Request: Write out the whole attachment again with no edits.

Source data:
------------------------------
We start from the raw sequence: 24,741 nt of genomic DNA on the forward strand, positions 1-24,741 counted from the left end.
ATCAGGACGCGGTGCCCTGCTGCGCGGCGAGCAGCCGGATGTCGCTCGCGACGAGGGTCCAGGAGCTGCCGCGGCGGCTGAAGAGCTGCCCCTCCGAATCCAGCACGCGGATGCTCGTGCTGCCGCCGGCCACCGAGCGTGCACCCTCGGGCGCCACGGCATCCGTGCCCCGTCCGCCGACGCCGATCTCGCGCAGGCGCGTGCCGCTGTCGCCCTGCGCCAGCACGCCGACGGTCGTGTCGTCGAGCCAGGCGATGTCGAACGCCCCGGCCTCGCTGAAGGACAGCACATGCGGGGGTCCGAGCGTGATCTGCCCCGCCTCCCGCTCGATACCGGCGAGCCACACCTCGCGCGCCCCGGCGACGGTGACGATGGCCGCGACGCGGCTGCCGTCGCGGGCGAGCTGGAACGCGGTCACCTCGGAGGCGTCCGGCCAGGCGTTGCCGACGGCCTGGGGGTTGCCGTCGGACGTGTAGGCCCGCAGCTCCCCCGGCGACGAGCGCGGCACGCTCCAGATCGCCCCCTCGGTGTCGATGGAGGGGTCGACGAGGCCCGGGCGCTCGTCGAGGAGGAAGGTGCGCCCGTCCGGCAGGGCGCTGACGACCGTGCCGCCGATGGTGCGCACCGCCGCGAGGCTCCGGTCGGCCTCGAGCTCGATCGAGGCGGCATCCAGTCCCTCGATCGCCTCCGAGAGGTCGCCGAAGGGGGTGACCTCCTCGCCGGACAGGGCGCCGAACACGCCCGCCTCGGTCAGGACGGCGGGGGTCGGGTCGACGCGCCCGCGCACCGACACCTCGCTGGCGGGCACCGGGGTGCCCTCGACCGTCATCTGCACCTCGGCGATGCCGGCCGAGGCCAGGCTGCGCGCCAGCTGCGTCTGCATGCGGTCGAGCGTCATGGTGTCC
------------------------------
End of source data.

We start from the raw sequence: 24,741 nt of genomic DNA on the forward strand, positions 1-24,741 counted from the left end.
ATCAGGACGCGGTGCCCTGCTGCGCGGCGAGCAGCCGGATGTCGCTCGCGACGAGGGTCCAGGAGCTGCCGCGGCGGCTGAAGAGCTGCCCCTCCGAATCCAGCACGCGGATGCTCGTGCTGCCGCCGGCCACCGAGCGTGCACCCTCGGGCGCCACGGCATCCGTGCCCCGTCCGCCGACGCCGATCTCGCGCAGGCGCGTGCCGCTGTCGCCCTGCGCCAGCACGCCGACGGTCGTGTCGTCGAGCCAGGCGATGTCGAACGCCCCGGCCTCGCTGAAGGACAGCACATGCGGGGGTCCGAGCGTGATCTGCCCCGCCTCCCGCTCGATACCGGCGAGCCACACCTCGCGCGCCCCGGCGACGGTGACGATGGCCGCGACGCGGCTGCCGTCGCGGGCGAGCTGGAACGCGGTCACCTCGGAGGCGTCCGGCCAGGCGTTGCCGACGGCCTGGGGGTTGCCGTCGGACGTGTAGGCCCGCAGCTCCCCCGGCGACGAGCGCGGCACGCTCCAGATCGCCCCCTCGGTGTCGATGGAGGGGTCGACGAGGCCCGGGCGCTCGTCGAGGAGGAAGGTGCGCCCGTCCGGCAGGGCGCTGACGACCGTGCCGCCGATGGTGCGCACCGCCGCGAGGCTCCGGTCGGCCTCGAGCTCGATCGAGGCGGCATCCAGTCCCTCGATCGCCTCCGAGAGGTCGCCGAAGGGGGTGACCTCCTCGCCGGACAGGGCGCCGAACACGCCCGCCTCGGTCAGGACGGCGGGGGTCGGGTCGACGCGCCCGCGCACCGACACCTCGCTGGCGGGCACCGGGGTGCCCTCGACCGTCATCTGCACCTCGGCGATGCCGGCCGAGGCCAGGCTGCGCGCCAGCTGCGTCTGCATGCGGTCGAGCGTCATGGTGTCC